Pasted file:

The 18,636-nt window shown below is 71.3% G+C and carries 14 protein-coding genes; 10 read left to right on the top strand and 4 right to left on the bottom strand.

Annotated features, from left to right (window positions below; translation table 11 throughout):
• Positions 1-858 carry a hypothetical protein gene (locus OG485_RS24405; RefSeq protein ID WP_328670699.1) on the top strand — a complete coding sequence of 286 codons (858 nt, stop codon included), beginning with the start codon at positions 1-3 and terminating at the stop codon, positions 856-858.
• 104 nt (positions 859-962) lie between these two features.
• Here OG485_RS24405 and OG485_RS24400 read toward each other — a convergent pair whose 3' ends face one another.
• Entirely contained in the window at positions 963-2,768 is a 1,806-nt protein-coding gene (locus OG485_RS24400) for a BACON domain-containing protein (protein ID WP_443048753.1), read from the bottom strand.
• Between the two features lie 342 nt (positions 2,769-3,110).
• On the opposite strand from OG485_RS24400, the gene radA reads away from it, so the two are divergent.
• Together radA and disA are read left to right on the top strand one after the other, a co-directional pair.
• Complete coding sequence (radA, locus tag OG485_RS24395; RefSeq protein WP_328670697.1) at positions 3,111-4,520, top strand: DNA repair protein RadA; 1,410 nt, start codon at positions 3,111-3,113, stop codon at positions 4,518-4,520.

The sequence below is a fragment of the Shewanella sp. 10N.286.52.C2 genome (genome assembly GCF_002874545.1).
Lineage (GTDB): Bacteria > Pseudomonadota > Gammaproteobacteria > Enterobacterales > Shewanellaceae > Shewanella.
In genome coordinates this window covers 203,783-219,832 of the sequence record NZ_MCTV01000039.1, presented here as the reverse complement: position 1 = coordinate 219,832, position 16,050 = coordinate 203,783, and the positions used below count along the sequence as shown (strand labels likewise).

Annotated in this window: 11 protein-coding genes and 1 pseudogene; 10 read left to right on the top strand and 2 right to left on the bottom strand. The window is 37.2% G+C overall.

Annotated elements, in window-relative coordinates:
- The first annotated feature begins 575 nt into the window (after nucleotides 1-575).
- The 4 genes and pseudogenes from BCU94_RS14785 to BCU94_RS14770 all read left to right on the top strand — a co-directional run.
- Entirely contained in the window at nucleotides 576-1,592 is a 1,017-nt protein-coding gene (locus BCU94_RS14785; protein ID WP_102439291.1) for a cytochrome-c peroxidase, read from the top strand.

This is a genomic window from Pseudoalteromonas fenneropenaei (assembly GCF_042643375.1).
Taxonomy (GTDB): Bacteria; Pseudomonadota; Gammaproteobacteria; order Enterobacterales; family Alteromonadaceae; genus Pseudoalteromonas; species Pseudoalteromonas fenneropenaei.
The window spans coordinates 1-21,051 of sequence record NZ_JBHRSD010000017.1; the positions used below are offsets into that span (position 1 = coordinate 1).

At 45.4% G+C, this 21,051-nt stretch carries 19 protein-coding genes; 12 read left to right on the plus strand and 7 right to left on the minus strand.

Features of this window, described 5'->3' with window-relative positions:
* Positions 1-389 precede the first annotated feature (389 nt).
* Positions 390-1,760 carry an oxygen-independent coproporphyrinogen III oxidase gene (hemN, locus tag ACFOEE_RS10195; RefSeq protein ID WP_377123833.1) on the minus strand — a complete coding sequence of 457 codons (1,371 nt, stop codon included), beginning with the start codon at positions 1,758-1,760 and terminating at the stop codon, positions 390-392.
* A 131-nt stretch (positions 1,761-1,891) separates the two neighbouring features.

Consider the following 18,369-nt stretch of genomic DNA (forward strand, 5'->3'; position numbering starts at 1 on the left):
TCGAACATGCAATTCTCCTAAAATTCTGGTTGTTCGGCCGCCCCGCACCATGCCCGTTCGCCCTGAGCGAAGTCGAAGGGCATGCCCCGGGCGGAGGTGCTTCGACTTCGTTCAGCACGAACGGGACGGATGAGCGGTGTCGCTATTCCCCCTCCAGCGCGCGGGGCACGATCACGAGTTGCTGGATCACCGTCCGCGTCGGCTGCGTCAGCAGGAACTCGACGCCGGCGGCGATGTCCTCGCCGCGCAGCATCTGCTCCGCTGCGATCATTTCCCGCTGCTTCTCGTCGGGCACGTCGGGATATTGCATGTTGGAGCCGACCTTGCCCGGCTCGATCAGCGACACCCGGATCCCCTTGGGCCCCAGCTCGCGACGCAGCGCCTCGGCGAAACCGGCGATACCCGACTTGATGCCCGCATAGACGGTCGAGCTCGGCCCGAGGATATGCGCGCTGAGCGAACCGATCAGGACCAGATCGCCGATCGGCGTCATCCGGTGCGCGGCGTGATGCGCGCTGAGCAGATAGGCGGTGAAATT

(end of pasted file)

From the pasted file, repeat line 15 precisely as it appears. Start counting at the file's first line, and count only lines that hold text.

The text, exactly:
Annotated elements, in window-relative coordinates: